In December 2018, Mutumwa Mawere was quoted by iHarare saying, “I paid R340,000 for gas which gas was supplied to his company, Pioneer Gas and delivered to Zimbabwe and sold. After selling, the profit was supposed to be shared with the principal being used to buy new gas. Little did I know I was converted into a bank. He then said it was a loan without security and paid a bit.” Mawere alleges.
These are the same words he said to me this morning as we discussed the money that he is owed by the late fellow businessman, Genius Kadungure aka Ginimbi.
Apparently, in 2018, Ginimbi tweeted, ‘Good morning ‘ and Mawere grabbed the opportunity to ask for his money back, “Please can you pay what you owe. I am not the govt of Zimbabwe. My patience is running out.” he replied to Ginimbi’s tweet. It is alleged that Ginimbi then deleted his Twitter account shortly after that.
In this morning’s interview, Mawere stated that it was a business transaction that Ginimbi was simply supposed to honour while he was alive, now that he is late, it is now in the past and the past should be buried with Ginimbi. Mawere says that he is not bitter but, obviously, this will affect any further businesses he might have in the future. “Suppose a young man will approach me in the future and ask me to assist him in his tomato selling business. How do you think my response will be? It could be, I will pay the supplier, after selling, you can pay me from your profits and also use the money to buy new stock for sale. But, it just might be something totally different.”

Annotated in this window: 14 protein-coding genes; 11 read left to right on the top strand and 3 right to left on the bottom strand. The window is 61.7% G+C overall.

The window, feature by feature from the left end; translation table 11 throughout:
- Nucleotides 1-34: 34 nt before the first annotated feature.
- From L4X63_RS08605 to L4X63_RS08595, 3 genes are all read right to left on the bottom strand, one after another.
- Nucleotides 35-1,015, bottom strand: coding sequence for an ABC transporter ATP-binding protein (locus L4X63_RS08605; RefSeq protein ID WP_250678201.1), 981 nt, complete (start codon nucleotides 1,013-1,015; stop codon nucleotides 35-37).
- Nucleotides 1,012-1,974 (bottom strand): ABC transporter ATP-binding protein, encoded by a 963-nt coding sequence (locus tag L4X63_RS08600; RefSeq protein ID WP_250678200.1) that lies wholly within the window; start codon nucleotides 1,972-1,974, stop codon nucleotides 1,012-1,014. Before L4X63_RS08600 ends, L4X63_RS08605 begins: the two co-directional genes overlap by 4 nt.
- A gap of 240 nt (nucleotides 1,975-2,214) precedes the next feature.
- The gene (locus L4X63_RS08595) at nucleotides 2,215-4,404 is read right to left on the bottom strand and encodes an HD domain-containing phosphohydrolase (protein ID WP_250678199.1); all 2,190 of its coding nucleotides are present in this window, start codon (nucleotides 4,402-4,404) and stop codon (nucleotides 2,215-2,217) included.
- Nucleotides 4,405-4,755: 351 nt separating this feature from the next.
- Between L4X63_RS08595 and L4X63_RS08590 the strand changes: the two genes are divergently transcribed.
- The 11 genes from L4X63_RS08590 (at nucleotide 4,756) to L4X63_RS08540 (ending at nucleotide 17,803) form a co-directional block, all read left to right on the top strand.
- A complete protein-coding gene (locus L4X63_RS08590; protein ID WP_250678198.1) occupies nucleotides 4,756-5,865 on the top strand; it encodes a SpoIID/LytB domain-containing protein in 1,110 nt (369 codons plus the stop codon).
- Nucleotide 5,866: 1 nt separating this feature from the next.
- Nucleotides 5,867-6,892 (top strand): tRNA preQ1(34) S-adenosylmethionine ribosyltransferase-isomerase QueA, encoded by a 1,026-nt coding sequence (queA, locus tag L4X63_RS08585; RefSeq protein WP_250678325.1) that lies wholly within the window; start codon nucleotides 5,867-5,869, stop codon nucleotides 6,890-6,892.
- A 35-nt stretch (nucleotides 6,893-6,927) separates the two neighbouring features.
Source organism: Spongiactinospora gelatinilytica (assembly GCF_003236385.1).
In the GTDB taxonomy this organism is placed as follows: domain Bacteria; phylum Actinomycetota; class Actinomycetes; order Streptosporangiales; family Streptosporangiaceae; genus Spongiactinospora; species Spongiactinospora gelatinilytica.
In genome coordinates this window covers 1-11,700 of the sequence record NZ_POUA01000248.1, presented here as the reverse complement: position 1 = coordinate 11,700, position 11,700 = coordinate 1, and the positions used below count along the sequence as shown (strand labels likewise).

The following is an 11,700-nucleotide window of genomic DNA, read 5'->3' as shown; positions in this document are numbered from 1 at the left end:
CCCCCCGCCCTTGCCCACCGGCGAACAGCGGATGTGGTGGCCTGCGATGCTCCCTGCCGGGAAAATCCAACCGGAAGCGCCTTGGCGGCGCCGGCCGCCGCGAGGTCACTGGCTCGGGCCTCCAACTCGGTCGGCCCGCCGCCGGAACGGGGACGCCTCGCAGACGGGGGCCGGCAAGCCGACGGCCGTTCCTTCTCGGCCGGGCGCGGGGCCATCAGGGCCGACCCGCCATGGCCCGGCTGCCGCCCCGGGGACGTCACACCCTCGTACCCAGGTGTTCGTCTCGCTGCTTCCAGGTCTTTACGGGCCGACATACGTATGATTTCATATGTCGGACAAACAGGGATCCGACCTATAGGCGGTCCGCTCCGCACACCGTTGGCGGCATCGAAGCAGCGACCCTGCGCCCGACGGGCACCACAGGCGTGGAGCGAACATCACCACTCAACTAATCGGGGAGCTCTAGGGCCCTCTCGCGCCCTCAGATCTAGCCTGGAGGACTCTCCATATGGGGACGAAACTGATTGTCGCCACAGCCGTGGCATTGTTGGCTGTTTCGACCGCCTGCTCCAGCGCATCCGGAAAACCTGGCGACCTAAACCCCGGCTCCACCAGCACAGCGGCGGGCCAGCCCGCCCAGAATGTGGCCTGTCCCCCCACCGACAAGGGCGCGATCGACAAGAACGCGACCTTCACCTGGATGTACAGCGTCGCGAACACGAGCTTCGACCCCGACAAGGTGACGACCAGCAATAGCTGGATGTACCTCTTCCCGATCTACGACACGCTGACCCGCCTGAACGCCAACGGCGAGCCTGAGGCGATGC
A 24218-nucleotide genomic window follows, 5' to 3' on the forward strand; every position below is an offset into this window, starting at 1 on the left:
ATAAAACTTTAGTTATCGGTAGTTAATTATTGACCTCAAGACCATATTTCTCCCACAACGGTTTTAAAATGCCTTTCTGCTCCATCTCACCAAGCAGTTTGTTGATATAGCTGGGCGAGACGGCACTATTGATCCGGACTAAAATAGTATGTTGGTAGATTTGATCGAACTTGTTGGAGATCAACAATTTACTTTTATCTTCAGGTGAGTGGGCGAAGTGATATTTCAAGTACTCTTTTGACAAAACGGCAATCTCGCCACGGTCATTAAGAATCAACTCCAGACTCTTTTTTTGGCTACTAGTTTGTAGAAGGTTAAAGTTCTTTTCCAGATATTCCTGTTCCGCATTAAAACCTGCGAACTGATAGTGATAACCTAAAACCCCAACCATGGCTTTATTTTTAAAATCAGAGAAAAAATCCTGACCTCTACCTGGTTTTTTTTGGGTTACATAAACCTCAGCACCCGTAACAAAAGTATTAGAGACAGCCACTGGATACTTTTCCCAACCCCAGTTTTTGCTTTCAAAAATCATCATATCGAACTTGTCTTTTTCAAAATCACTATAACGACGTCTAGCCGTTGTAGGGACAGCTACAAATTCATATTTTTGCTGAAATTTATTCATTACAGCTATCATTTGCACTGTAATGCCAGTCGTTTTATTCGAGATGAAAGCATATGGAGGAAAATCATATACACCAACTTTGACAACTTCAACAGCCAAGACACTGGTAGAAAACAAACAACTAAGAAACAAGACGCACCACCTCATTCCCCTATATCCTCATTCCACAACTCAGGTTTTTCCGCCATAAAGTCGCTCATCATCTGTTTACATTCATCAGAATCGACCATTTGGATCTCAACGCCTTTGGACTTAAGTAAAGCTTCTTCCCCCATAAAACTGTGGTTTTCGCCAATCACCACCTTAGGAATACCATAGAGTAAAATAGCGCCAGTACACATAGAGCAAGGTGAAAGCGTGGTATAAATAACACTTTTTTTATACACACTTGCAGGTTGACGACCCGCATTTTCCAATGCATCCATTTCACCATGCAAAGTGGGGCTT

The Ginimbi-Mawere money story is nothing new, but what lesson can we draw from it? How is it possible that a man with Ginimbi’s wealth, the flamboyant life he lived, the glamorous US$12m mansion and fast luxurious cars failed to pay a R340 000 debt?
In Shona we say, ‘yafa yakaloader’…. May his soul rest in peace.